What Warren Buffett Thinks About Bitcoin

KevinBy: Kevin

May 4, 2018May 4, 2018

What Warren Buffett Thinks About Bitcoin

Bitcoin’s price increase from $7,200 to $9,600 over the last month. Despite cryptocurrencies making some people wealthy, many financial gurus and professionals warn investors to stay away from digital currencies. Jordan Belfort, the infamous Wolf of Wall Street says that “it’s the biggest scam ever, such a huge, gigantic scam that’s going to blow up in so many people’s faces. It’s far worse than anything I was ever doing.” Belfort is an American author, motivational speaker, and former stockbroker. In 1999, he pleaded guilty to fraud and related crimes in connection with stock-market manipulation and running a boiler room as part of a penny-stock scam.

Warren Buffett is also of the mindset that regular folks should look elsewhere if they are looking for long-term investment growth, such as with Motley Fool picks. Buffett tells CNBC that “in terms of cryptocurrencies, generally, [he] can say almost with certainty that they will come to a bad ending. He says that he didn’t understand Bitcoin and other blockchain-based digital assets. “Now, when it happens or how, or anything else, I don’t know. We don’t own any, we’re not short any, we’ll never have a position in them,” Buffett adds. “I get into enough trouble with the things I think I know something about. Why in the world should I take a long or short position in something I don’t know about?”

One of the most important concepts that Buffett wants to make clear is that unlike buying stocks, bonds, real estate, or other types of traditional securities, Bitcoins do not have any intrinsic value. That is why he does not consider it, or other cryptocurrencies, to be a form of investment. “If you buy something like bitcoin or some cryptocurrency, you don’t have anything that is producing anything,” Buffett says in an interview with Yahoo Finance. Value is typically a function of supply and demand. When it comes to Bitcoins, Buffett believes it’s only worth what the next person is willing to trade for it. “You’re just hoping the next guy pays more. And you only feel you’ll find the next guy to pay more if he thinks he’s going to find someone that’s going to pay more. “You aren’t investing when you do that, you’re speculating.”

Investing in undervalued businesses and staying away from assets he doesn’t understand is how the Berkshire Hathaway CEO built his net worth of $82 billion. In one of his famous letters to shareholders in 1996, he wrote, “if you aren’t willing to own a stock for ten years, don’t even think about owning it for ten minutes.” So before buying an investment, we should ask ourselves if we would be comfortable holding it if the stock market were to shut down for the next ten years.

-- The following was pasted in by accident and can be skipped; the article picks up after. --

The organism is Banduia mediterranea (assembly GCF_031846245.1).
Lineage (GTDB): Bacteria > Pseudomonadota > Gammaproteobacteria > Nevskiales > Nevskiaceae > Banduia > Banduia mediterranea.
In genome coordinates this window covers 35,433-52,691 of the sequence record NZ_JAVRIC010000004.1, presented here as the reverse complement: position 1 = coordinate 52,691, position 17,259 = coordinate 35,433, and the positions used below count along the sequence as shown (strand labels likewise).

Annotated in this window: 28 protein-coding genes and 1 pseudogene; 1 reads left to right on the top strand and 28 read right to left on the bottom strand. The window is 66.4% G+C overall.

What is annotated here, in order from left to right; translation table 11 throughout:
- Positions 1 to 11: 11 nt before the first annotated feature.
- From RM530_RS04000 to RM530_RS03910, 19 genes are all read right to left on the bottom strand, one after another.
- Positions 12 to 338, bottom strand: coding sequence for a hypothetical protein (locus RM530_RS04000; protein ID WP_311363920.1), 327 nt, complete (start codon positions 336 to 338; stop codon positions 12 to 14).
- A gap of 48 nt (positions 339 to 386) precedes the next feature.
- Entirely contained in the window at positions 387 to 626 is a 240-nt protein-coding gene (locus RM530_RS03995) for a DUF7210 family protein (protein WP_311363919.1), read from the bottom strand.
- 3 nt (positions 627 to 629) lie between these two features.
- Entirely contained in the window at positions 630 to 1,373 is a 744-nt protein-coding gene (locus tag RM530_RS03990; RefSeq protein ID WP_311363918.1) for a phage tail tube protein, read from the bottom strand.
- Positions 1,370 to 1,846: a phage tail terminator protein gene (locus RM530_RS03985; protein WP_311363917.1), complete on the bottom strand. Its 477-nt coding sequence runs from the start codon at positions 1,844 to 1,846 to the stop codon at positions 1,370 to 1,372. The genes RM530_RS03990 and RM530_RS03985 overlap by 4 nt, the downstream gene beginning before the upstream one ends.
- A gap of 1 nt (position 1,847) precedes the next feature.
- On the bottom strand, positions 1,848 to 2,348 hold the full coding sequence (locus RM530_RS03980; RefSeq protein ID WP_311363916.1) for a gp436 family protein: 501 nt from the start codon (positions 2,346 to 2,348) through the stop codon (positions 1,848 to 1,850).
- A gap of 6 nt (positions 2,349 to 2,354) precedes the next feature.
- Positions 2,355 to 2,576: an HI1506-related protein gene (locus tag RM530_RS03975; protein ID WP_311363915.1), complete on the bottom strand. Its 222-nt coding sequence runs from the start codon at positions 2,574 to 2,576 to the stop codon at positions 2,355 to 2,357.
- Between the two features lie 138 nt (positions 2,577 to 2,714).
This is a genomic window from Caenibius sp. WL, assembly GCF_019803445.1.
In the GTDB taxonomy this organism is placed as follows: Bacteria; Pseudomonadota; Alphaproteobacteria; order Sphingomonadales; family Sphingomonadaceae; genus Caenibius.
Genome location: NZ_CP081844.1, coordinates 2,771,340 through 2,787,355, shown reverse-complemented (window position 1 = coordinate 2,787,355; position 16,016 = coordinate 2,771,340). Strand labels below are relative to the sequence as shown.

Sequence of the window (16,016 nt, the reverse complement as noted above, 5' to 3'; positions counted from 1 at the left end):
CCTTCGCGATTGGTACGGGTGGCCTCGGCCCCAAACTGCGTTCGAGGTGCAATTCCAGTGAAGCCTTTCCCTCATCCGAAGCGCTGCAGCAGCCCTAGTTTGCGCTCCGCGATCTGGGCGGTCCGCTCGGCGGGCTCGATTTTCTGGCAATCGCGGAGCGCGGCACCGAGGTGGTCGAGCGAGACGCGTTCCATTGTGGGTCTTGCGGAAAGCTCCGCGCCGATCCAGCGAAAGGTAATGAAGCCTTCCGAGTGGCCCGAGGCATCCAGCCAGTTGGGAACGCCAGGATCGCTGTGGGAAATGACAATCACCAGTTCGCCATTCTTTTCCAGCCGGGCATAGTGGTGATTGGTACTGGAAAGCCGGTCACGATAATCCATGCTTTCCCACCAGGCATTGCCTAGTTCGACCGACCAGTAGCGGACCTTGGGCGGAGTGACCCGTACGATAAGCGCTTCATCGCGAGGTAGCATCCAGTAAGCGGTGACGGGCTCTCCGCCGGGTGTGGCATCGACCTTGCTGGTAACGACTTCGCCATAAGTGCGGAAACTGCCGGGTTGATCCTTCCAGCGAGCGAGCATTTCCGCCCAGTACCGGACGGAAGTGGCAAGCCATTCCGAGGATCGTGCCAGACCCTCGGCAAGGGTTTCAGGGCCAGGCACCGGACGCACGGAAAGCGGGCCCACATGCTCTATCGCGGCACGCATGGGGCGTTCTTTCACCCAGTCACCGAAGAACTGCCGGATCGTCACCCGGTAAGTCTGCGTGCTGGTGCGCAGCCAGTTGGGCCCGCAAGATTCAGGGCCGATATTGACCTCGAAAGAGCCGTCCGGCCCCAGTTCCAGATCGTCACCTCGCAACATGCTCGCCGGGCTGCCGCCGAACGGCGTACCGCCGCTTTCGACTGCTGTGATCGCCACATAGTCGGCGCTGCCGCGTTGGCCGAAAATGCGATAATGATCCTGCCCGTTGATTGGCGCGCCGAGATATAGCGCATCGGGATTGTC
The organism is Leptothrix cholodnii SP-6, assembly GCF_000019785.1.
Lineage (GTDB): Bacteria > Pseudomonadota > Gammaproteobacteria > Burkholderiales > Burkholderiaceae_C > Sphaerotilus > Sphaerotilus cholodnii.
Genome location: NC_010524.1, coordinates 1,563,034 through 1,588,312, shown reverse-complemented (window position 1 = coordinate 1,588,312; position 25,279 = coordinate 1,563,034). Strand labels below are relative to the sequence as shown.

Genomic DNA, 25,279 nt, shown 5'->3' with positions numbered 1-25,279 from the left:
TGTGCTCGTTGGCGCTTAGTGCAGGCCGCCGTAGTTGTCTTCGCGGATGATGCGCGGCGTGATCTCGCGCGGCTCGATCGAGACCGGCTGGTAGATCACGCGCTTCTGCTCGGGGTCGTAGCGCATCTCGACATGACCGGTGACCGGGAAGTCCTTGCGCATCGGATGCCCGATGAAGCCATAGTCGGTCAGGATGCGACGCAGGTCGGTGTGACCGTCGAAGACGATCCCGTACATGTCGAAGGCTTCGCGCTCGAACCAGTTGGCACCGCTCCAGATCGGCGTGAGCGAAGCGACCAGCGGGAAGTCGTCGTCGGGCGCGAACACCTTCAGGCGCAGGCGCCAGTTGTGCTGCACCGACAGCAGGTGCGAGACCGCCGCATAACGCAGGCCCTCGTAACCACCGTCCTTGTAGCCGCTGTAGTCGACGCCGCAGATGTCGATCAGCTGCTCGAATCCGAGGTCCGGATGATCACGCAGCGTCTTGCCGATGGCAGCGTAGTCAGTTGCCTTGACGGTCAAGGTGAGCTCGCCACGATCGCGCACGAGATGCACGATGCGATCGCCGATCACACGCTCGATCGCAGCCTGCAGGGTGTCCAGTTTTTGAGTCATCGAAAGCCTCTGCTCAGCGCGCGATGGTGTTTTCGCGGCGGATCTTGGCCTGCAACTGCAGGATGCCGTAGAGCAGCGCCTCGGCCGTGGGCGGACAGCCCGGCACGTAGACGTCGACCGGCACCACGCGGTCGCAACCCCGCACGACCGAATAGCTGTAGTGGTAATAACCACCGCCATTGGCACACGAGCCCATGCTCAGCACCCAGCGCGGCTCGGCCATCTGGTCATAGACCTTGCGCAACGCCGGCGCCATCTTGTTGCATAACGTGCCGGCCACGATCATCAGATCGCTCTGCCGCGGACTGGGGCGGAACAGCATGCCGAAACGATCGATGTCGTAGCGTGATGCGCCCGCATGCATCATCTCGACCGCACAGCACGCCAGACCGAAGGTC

Of course, Buffett doesn’t argue that you can’t make money from Bitcoin or other cryptocurrencies. Similarly, there are people who choose to roll the dice in Las Vegas and win big. It’s just that not everyone will have a happy ending. In some countries where their national currencies are too volatile or unstable, digital currencies act as a much-needed alternative source of funding. But for many people other people around the world, cryptocurrencies are a form of speculation like Buffett mentions. Not all cryptos are the same. Some are designed to be a store of value and act as a medium of exchange. Others are meant to be a fundraising tool for an organization or for utility purposes such as using tickets in an amusement park. As governments around the world start to regulate Bitcoin and other cryptos we’ll see more of them being categorized into securities and currencies. It’s doubtful we’ll ever be able to pay taxes using a cryptocurrency, (unless it’s one created by the government.) But it will be interesting to see just widespread cryptos will become.

Related Links


About the Author:

Kevin is a graphic designer from Vancouver, BC Canada. He runs the site Freedom 35 Blog in his spare time and publishes news and commentaries on business, investing, personal finance, and economics. Kevin has been investing in the financial markets for over 10 years, and has accumulated a seven figure investment portfolio. His assets include farmland, private debt, and publicly traded equities. He has been featured on publications such as the Canadian Broadcasting Corporation, and The Globe & Mail newspaper. Kevin's experience dealing in stocks, bonds, and real estate gives him a diverse set of knowledge which he shares with readers on Modest Money.

1 thought on “What Warren Buffett Thinks About Bitcoin”

  1. Or as Charlie says
    “To me, it’s just dementia. It’s like somebody else is trading turds and you decide you can’t be left out.”

Leave a Comment

Your email address will not be published. Required fields are marked *